In mid-February, car maker Jaguar confirmed that they will only be building all-electric cars by 2025. This is big news for conservationists and environmentalists, (some) car enthusiasts, battery makers and of course investment analysts.
This non-hybrid, non-gas move doesn’t yet cover the Land Rover arm of the business, however, this division is moving closer towards electrification over the next five years with a view to having 60% of Land Rover sales being fully electric-only by the end of the decade.
Adding to this, JLR’s CEO Thierry Bolloré set a 2039 target for the company to become a net-zero-carbon business. They’re not the only British luxury car brand to make an electric-only pledge - it puts them in firm competition with Bentley who is due to launch their first electric car in 2025, and producing electric-only cars by 2030.
For environmentalists, the benefits are obvious. Fewer petrol cars on the road, means fewer carbon emissions being pumped into the air. Car enthusiasts may not take this news as joyfully, many petrol heads think electric engines are soulless - the proof for them will be in the pudding.
But for battery makers and miners of the minerals needed to make electric car batteries, this is a growing frontier, and a time to get excited! The same goes for analysts in the tech, materials and consumer discretionary sectors - this move by car manufacturers to a solely electric offering has opened up doors to new companies and new investment ideas.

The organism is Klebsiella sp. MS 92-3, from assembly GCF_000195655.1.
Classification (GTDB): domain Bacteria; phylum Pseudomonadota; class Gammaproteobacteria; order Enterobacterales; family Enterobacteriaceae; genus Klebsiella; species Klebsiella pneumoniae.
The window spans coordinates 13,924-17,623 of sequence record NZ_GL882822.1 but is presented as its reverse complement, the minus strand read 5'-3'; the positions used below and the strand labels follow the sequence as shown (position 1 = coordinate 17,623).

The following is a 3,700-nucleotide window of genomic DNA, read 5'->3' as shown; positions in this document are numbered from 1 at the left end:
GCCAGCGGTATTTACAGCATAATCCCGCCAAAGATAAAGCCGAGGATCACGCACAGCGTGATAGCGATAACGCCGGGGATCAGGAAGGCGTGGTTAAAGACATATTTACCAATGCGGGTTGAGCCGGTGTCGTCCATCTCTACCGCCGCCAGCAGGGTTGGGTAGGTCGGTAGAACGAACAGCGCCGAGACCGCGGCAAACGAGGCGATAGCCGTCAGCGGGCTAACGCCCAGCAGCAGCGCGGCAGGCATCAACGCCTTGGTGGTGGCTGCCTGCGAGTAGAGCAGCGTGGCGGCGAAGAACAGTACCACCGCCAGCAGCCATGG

The most common type of battery used in electric vehicles is the Lithium-ion battery - which is just a bigger version of the one in your phone or laptop. They’re formed of certain elements including carbon or graphite, metal oxide and lithium salt. These elements make up positive and negative electrodes, which combined with the electrode, produce a current to power the car.
At present, approximately 80% of the components that make up the battery are recyclable - meaning when the batteries come to the end of their life, they can be stripped into separate raw materials and re-used. Another tick for the environmentalists, but also another win for the analysts. How many more companies are there that do this kind of work? Then there are the utilities companies supplying the power to run the cars, and the wind turbine manufacturers down the line from them... Soon there will be investment ideas spilling all over the track.
And that’s the amazing thing about investing - you start with one topic, and all of a sudden, like tree roots, you branch out to further companies and more and more and more ideas.